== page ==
Soldiers at demonstration in Yemen 311 (R).
(photo credit: REUTERS)
Since unrest began flooding through the Middle East, Western assessments have
been colored by hopes and expectations as much as by the events. Media
and governments alike have waxed neareuphoric in bestowing righteousness on
those who break with the incumbent rulers. While great attention is paid to past
infamies, little understanding of possible successor regimes has been
Regarding Egypt, for instance, a military council was stipulated
to hold only the purest of motives, although no proof was forthcoming. Even the
denouncement by Mohammed ElBaradei (the opposition leader with arguably the most
prominent international profile) of the council’s proposed constitutional
changes as a “dictator’s constitution” failed to alter the tone of coverage – at
least until the Muslim Brotherhood emerged as the clear winner in that
Yemen, as a case-in-point, is frightening. The formula there
for both media and diplomacy has been “anti-Saleh good” and “pro-Saleh bad,”
leaving no room for further due diligence. So when General Ali Muhsin Al-Ahmar
defected from the Saleh camp it was by definition a good thing. But has anyone
bothered to examine Al-Ahmar’s past performances, and question whether his ties
to al-Qa’ida are still intact? Could he be a front man for the international
Although the US government professes the war against
terror to be a priority in the Middle East, apparently no one is paying
attention to this very issue.
WHAT MANY fail to realize about this
general is that his defection may not be totally related to the call for change
advocated by protesters in the streets. Al-Ahmar has been known to be strongly
affiliated with al-Qa’ida. According to a 2005 cable by the American ambassador
to Yemen, Thomas Krajeski, revealed by Wikileaks, Al-Ahmar appears to have
amassed a fortune in the smuggling of arms, food staples, and consumer products.
He is what we call in the Arab world a “war prince”– someone who benefits from
times of conflict.
Signs backing this analysis are already showing in the
southern governorate of Abyan, where the US attacked an al-Qa’ida training camp
in 2009. The camp was allegedly run by Al-Ahmar, yet this did not seem to
resonate with either US thinkers or Yemeni authorities.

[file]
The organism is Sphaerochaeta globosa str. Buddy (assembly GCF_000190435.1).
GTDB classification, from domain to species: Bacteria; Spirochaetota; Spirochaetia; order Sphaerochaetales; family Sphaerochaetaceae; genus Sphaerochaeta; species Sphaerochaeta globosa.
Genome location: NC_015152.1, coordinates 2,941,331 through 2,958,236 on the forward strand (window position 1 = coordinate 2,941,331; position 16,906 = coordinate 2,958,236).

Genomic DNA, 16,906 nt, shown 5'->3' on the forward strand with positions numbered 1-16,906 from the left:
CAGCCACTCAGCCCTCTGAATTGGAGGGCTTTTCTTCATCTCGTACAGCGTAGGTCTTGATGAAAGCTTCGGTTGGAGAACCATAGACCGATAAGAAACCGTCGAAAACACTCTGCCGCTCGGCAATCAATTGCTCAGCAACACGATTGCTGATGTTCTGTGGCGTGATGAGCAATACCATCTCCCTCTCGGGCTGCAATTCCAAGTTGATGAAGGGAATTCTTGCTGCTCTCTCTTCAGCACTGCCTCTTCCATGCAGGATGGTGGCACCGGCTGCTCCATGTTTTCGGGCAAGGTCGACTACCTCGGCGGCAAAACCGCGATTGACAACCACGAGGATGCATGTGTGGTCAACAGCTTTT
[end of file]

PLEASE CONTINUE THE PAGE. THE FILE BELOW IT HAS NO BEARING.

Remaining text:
“It is all about
power struggle,” cry out youth activists in Change Square as they complain of
losing faith in all political parties – both inside and outside the
In fact, the United States was not spared protesters’ angst, as
bullet casings and other armament were displayed on television with a sign
reading, “Made in USA” and accompanied by shouts of “the US is killing us!”
what is America’s involvement in Yemen? Is the longstanding commitment to
support President Saleh in the war against terrorism still operative? If so, is
Saleh’s friendship and protection of Yemeni leader Abdulmajid Al-Zindani –
frequently on the “Most Wanted al-Qa’ida” list – problematic? Or must Saleh
answer for Al-Ahmar’s use of jihadis to fight Shi’ite rebels linked to Iran
between 2004 and 2008?
There is more to Yemen than is being reported or
discussed, in the media and behind closed doors whether in Washington or Sana’a.
The US needs to stay focused and understand the dynamics of Yemeni politics in
order to really address the issue of terrorism. As events continue to
unfold, who is on whose team today seems to be of minimal concern. But the
street’s rejection of such arbitrariness is becoming louder and less ambiguous
than the voices of politicians.
It’s that voice that needs to be
heard.Felice Friedson is president and CEO of The Media Line Ltd, an
American news agency specializing in coverage of the Middle East. Nadia
Al-Sakkaf is the editor of
The Yemen Times since 2005, a Yemeni human rights
activist and strong promoter of women empowerment and civil society development.
Together, Friedson and Al-Sakkaf are behind Women of Mideast Media, an effort to
support, train and empower women for careers in media in the Middle
East. Friedson can be reached at felice–firstname.lastname@example.org, Al-Sakkaf at